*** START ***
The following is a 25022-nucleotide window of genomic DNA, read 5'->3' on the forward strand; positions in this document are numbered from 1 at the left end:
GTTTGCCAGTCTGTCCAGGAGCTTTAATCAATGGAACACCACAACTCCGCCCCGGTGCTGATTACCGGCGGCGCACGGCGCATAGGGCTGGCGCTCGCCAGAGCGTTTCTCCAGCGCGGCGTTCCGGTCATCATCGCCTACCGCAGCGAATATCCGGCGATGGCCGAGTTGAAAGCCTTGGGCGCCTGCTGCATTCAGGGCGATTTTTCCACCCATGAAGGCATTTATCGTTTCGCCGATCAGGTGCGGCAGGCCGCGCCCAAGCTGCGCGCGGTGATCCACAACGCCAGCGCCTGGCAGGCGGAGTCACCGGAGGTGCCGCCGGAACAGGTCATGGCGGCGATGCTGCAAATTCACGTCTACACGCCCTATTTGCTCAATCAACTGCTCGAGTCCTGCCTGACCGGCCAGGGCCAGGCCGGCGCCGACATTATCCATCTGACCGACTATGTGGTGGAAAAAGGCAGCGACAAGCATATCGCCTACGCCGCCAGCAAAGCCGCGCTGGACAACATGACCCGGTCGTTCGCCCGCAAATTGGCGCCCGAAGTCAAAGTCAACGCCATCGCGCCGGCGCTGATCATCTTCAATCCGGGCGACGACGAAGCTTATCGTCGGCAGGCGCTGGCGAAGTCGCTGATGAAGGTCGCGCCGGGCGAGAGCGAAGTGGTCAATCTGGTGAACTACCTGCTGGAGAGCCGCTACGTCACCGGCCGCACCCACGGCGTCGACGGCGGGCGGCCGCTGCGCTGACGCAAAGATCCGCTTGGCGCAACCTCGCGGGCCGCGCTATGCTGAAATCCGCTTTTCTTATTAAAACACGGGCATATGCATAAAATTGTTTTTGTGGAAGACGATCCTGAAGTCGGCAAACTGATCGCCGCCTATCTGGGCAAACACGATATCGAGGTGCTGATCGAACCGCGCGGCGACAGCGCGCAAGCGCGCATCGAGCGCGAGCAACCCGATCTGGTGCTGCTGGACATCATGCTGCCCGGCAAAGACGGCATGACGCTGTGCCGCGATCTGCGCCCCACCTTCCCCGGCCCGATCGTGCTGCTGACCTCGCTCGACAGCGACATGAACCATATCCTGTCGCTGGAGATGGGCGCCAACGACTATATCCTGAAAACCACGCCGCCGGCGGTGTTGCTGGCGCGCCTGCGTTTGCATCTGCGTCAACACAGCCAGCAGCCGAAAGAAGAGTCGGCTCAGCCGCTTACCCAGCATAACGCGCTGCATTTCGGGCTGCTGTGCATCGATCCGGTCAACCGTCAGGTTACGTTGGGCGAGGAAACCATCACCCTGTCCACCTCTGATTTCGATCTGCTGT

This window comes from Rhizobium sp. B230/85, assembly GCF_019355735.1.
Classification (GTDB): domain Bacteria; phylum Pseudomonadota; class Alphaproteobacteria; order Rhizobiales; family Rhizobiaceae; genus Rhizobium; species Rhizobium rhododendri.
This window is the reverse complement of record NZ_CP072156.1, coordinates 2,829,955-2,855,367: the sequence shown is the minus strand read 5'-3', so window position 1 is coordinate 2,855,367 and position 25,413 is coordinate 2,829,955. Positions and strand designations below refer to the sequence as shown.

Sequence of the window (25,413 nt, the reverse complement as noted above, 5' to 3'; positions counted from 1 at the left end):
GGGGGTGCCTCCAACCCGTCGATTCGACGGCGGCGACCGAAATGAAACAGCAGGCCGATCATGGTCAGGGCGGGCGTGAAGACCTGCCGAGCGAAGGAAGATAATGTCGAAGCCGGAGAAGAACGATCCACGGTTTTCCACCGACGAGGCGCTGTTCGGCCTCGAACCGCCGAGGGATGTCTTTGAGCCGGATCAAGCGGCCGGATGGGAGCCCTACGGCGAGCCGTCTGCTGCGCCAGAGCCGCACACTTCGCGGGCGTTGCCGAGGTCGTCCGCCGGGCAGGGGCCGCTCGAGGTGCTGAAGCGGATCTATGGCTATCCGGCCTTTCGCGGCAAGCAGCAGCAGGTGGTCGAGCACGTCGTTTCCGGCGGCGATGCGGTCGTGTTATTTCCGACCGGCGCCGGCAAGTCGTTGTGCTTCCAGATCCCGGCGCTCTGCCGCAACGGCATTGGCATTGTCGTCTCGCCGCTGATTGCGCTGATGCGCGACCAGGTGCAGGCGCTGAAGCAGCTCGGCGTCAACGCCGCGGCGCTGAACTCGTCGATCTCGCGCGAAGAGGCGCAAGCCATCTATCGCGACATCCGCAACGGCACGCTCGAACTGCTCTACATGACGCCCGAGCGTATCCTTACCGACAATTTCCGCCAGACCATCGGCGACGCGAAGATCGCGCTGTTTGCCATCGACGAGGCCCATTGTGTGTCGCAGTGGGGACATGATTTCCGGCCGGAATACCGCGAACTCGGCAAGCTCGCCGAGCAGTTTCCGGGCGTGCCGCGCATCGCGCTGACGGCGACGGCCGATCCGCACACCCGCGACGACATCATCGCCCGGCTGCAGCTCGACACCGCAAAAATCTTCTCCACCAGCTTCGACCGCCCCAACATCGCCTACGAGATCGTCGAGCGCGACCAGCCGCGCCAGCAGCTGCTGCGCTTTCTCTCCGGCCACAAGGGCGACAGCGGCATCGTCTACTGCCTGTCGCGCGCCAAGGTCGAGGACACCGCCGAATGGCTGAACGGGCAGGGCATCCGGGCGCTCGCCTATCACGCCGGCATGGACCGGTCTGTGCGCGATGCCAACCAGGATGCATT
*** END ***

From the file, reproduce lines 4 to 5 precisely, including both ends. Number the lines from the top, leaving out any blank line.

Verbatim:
Classification (GTDB): domain Bacteria; phylum Pseudomonadota; class Alphaproteobacteria; order Rhizobiales; family Rhizobiaceae; genus Rhizobium; species Rhizobium rhododendri.
This window is the reverse complement of record NZ_CP072156.1, coordinates 2,829,955-2,855,367: the sequence shown is the minus strand read 5'-3', so window position 1 is coordinate 2,855,367 and position 25,413 is coordinate 2,829,955. Positions and strand designations below refer to the sequence as shown.